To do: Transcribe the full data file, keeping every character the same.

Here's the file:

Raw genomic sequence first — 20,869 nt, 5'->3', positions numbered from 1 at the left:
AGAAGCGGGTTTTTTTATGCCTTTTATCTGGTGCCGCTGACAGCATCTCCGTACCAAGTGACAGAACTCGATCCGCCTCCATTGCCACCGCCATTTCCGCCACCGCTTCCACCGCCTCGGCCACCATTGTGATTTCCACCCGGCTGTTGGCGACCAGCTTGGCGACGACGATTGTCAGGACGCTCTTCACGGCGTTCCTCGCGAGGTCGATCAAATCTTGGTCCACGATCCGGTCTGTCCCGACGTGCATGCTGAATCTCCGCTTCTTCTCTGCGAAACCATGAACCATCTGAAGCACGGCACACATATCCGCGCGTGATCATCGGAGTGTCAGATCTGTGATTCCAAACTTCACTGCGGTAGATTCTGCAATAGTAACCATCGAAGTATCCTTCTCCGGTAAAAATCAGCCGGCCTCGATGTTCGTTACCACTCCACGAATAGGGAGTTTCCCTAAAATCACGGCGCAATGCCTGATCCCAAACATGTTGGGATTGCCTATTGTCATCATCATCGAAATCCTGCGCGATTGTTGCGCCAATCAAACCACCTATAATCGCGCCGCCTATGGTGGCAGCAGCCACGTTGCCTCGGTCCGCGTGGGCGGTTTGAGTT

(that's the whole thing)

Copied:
Raw genomic sequence first — 20,869 nt, 5'->3', positions numbered from 1 at the left:
AGAAGCGGGTTTTTTTATGCCTTTTATCTGGTGCCGCTGACAGCATCTCCGTACCAAGTGACAGAACTCGATCCGCCTCCATTGCCACCGCCATTTCCGCCACCGCTTCCACCGCCTCGGCCACCATTGTGATTTCCACCCGGCTGTTGGCGACCAGCTTGGCGACGACGATTGTCAGGACGCTCTTCACGGCGTTCCTCGCGAGGTCGATCAAATCTTGGTCCACGATCCGGTCTGTCCCGACGTGCATGCTGAATCTCCGCTTCTTCTCTGCGAAACCATGAACCATCTGAAGCACGGCACACATATCCGCGCGTGATCATCGGAGTGTCAGATCTGTGATTCCAAACTTCACTGCGGTAGATTCTGCAATAGTAACCATCGAAGTATCCTTCTCCGGTAAAAATCAGCCGGCCTCGATGTTCGTTACCACTCCACGAATAGGGAGTTTCCCTAAAATCACGGCGCAATGCCTGATCCCAAACATGTTGGGATTGCCTATTGTCATCATCATCGAAATCCTGCGCGATTGTTGCGCCAATCAAACCACCTATAATCGCGCCGCCTATGGTGGCAGCAGCCACGTTGCCTCGGTCCGCGTGGGCGGTTTGAGTT